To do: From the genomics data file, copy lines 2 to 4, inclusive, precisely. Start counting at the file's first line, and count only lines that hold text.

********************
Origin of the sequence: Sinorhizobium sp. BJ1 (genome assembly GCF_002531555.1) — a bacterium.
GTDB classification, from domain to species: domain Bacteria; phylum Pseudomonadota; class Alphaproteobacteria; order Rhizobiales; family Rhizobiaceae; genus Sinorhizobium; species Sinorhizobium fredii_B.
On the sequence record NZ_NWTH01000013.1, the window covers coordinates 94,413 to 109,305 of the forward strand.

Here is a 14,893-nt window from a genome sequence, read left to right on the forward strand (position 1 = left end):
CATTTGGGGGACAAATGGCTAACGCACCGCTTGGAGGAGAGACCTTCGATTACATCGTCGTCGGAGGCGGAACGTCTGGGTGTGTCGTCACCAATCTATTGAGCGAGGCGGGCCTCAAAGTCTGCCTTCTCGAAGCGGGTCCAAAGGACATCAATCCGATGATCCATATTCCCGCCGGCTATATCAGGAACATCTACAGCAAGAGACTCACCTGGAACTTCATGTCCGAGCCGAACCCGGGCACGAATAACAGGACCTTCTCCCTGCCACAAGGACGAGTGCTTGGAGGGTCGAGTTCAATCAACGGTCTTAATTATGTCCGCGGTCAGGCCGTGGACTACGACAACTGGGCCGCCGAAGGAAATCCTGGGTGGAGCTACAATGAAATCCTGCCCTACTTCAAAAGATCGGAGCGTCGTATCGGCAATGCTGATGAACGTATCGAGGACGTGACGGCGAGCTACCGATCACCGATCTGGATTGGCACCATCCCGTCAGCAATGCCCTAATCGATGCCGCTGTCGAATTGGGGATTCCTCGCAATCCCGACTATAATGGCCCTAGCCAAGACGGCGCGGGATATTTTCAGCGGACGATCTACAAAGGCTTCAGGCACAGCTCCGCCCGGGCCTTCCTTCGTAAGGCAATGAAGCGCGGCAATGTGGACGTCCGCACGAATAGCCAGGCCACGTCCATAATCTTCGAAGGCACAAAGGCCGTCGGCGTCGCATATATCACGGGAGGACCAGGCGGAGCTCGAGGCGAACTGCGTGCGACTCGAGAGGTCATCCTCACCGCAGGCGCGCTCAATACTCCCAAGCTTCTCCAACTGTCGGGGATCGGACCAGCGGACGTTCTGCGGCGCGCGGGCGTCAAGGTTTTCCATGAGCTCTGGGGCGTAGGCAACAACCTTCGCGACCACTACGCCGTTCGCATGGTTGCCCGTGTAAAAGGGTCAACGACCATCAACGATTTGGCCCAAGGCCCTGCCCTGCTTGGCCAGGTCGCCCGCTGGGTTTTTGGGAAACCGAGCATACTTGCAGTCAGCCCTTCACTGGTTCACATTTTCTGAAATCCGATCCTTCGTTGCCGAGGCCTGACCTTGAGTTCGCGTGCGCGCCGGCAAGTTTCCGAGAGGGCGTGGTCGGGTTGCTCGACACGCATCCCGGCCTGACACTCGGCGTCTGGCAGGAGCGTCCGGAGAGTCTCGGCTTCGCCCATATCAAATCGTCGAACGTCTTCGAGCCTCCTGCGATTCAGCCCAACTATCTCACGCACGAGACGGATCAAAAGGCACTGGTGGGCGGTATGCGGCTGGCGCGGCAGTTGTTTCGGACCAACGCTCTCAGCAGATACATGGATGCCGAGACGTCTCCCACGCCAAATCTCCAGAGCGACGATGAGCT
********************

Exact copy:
GTDB classification, from domain to species: domain Bacteria; phylum Pseudomonadota; class Alphaproteobacteria; order Rhizobiales; family Rhizobiaceae; genus Sinorhizobium; species Sinorhizobium fredii_B.
On the sequence record NZ_NWTH01000013.1, the window covers coordinates 94,413 to 109,305 of the forward strand.

Here is a 14,893-nt window from a genome sequence, read left to right on the forward strand (position 1 = left end):